There was a time when I thought I’d never have a Spotify account. It seems inconceivable now that I would resist what has become unequivocally the most used tile in my iPhone’s entire bank of handy applications, yet I remember when mainstream music streaming was enjoying its initial signs of blossoming in the early 2010s and thinking that this was a medium I’d like to avoid. After all, a large category of streamable tracks hasn’t got anything on the pleasure one takes from actually owning a bespoke collection of tunes all to oneself, I thought.
My listening sessions were tethered to the old formats, and by that I mean a handful of battered Killers CDs and an Apple Music library onto which much of my early collection of music (think Muse, Kasabian, Kaiser Chiefs, an inexplicable obsession with Tina Turner) was subsequently burnt. How quaint it must seem now to look back at this antiquated medium of listening, to see it as but as mere stepping stone to the server-reliant subscription model services we now all take for granted. Spotify, Apple Music, Tidal – the present, if not the future, is very much defined by the streaming titans.
That, ethical issues about artists being paid fractions of pennies for a stream of their hard-wrought works aside, is fine by me. I love Spotify (mostly), and while it may have taken a little time and effort to get used to the platform’s concept, layout and format, I love it as much as a hungry duck loves soggy bread in a damp pond. When the company’s annual Wrapped retrospective of my bygone listening year dropped in late 2022, I was informed that I was in the top 3% in terms of active Spotify users. That, to my mind, is perfectly healthy behaviour, even if being told that one of my most streamed tracks of that year came from the soundtrack to the strategy PC game Civilization VI.
There are things I’d want to see changed, obviously. I’ve never liked Spotify’s weird ‘Liking’ system, for instance, whereby you declare your affection for a track or artist and they, separately, will appear in their respective Liked categories in your library. I sometimes find the layout confusing and counterintuitive, and I still find myself more attuned to the Apple way of doing things than Spotify’s occasionally rather random, oftentimes ephemeral system of categorisation.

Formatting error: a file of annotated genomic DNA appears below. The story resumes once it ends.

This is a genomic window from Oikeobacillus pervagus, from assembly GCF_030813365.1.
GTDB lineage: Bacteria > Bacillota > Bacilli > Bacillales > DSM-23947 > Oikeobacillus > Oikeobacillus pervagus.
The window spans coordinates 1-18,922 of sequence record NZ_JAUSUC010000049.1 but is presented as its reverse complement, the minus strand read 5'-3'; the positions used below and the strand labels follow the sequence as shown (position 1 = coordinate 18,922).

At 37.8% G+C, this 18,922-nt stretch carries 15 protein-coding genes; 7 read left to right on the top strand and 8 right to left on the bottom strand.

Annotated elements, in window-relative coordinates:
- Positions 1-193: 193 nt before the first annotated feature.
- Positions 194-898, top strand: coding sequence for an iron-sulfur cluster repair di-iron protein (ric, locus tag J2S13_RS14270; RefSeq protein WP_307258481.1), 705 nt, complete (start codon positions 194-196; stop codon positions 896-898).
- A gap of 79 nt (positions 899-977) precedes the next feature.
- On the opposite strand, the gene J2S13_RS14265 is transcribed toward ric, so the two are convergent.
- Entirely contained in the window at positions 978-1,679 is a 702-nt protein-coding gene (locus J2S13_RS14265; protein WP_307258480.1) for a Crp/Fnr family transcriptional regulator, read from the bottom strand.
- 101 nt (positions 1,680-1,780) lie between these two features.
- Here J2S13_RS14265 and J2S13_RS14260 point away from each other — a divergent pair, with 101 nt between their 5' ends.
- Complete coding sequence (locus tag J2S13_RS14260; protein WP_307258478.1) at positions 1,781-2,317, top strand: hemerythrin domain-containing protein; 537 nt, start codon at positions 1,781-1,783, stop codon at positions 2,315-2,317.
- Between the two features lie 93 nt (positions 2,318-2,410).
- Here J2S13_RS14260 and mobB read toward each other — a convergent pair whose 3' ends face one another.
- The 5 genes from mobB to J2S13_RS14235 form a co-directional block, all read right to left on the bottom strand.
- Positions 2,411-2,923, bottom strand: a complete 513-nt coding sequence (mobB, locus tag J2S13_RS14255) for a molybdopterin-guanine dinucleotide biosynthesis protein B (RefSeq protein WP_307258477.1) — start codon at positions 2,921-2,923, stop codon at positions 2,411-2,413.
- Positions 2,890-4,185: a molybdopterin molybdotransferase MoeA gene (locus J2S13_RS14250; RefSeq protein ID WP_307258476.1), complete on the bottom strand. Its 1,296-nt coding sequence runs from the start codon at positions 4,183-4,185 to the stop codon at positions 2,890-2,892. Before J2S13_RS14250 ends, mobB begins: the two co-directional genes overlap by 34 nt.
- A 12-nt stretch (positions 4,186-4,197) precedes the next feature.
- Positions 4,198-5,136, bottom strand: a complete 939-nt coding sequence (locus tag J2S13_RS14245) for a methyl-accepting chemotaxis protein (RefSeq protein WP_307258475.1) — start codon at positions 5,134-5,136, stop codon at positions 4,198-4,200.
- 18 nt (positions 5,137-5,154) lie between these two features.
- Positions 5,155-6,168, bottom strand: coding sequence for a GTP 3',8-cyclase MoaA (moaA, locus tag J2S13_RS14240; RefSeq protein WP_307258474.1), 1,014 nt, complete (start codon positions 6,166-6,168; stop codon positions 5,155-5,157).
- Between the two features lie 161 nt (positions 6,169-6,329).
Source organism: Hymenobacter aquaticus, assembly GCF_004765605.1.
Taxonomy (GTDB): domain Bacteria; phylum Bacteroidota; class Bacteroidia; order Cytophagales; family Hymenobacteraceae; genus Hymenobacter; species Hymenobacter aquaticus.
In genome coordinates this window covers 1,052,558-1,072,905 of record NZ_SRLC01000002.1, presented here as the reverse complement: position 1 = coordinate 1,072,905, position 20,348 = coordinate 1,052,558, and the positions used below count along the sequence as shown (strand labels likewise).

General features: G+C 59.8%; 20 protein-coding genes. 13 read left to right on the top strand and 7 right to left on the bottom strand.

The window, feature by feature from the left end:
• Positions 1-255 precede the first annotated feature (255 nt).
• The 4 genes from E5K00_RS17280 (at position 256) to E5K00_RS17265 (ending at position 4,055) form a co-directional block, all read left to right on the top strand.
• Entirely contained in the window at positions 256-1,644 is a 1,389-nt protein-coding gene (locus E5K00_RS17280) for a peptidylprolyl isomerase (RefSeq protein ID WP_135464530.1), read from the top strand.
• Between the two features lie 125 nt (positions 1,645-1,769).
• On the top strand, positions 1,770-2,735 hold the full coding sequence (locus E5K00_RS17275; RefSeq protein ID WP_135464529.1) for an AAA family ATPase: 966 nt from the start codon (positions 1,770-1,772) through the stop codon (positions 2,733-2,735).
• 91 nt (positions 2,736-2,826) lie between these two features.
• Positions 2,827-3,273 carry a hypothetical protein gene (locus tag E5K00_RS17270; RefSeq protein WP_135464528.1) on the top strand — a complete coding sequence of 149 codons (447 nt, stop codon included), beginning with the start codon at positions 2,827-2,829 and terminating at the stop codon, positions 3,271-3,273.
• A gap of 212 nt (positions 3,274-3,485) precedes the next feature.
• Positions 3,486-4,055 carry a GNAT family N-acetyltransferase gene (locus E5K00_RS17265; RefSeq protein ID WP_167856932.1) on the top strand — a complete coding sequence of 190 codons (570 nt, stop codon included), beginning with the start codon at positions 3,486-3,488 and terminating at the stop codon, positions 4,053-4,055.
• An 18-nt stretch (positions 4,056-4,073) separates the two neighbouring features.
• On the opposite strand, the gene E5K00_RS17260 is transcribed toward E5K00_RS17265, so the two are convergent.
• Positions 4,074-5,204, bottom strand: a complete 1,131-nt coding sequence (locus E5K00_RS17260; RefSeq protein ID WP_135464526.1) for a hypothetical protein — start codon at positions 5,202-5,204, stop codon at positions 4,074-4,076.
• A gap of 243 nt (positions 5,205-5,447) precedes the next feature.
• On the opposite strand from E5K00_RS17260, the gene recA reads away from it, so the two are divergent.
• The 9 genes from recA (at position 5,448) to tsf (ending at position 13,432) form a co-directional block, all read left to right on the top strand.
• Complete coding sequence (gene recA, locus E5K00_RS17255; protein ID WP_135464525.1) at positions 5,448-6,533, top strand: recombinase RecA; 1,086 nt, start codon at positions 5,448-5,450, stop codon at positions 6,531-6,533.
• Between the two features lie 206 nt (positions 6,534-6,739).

The song recommendation algorithm could also use a bit of work, too, especially when it latches on to a track as being indicative of your entire taste and then proceeds to flood your suggested “For You” playlist with music cut from the same musical cloth. Listening to a single Rammstein hit does not mean I’ve suddenly developed an insatiable appetite for Teutonic heavy rock, just as enjoying a single song from The Greatest Showman (Never Enough is fabulous) doesn’t mean I want to now be inundated with the entire oeuvre of Andrew Lloyd Webber, say. I certainly draw the line at anything from Cats.
These are gripes and grumbles, the streaming equivalent of your spouse leaving dirty socks in the laundry basket as opposed to embarking on a four-year affair with your in-house cleaner – enough to occasionally register on a bad day, but by no means sufficient grounds for a full-blown divorce. That said, I've recently been reminiscing about my old days of enjoying music courtesy of Apple’s old iTunes platform, and there's one feature that I felt made my experience feel more intimate, more personalised and, dare I say it, more enjoyable as a result.
Play counts. You weren't expecting that, were you? I don’t know if I was alone in this, but I was so obsessed with the concept of tallying up how many times I’d played each individual song in my digital catalogue that I actively ordered my library not by artist, song name or star rating, but by how many times each track had been played. Spotify has an On Repeat playlist in which around 30 of your current faves can be accessed in their own little hangout (you don’t want to know what’s currently shaming me on that list right now), but no numerical value. I’m desperate for the cold hard facts to see how many times I’ve played Ghost’s Spillways (a lot) or whether Gorillaz’s Pac-Man has enjoyed more outings than Tranz or Cracker Island. I want to know these things. I need to know them.
This isn’t just needless nerdiness, either, it’s a viable, even useful, way to enjoy your musical catalogue, and while there are dangers, there are also obvious perks, too. Sorting music via play counts is an organic process, it helps to give your library a natural and somewhat logical order based not only on arbitrary factors like the letters of the alphabet but on how much you actually listen, and therefore enjoy, certain music, pushing your favourites to the top of the pile while relegating those less engaging tunes to the bottom of the pit.
In doing so, your library starts to feel like your library, a reflection of your musical tastes over a given period of listening. There are pitfalls, of course, and bias towards your preferences is only heightened by having them easily accessible at the top of the pile (or currently housed in your On Repeat list), but in general, play counts give you a completely different perspective on your listening experience. The Latin alphabet is consistent no matter what. Your play counts, to be overly romantic, are a personalised reflection of who you are.
If Spotify has the capacity to tell you which songs you’re listening to the most, and (on desktops at least), in which order, surely it’s not beyond the realms of possibility to add personal play counts in to the mix? One of my biggest worries when it came to streaming music was the lack of personality, of a dissociation that came from a lack of true ownership. With the addition of one small, trivial feature, your streaming experience could truly begin to feel like it’s yours, and yours alone.
Read our five-star Spotify review
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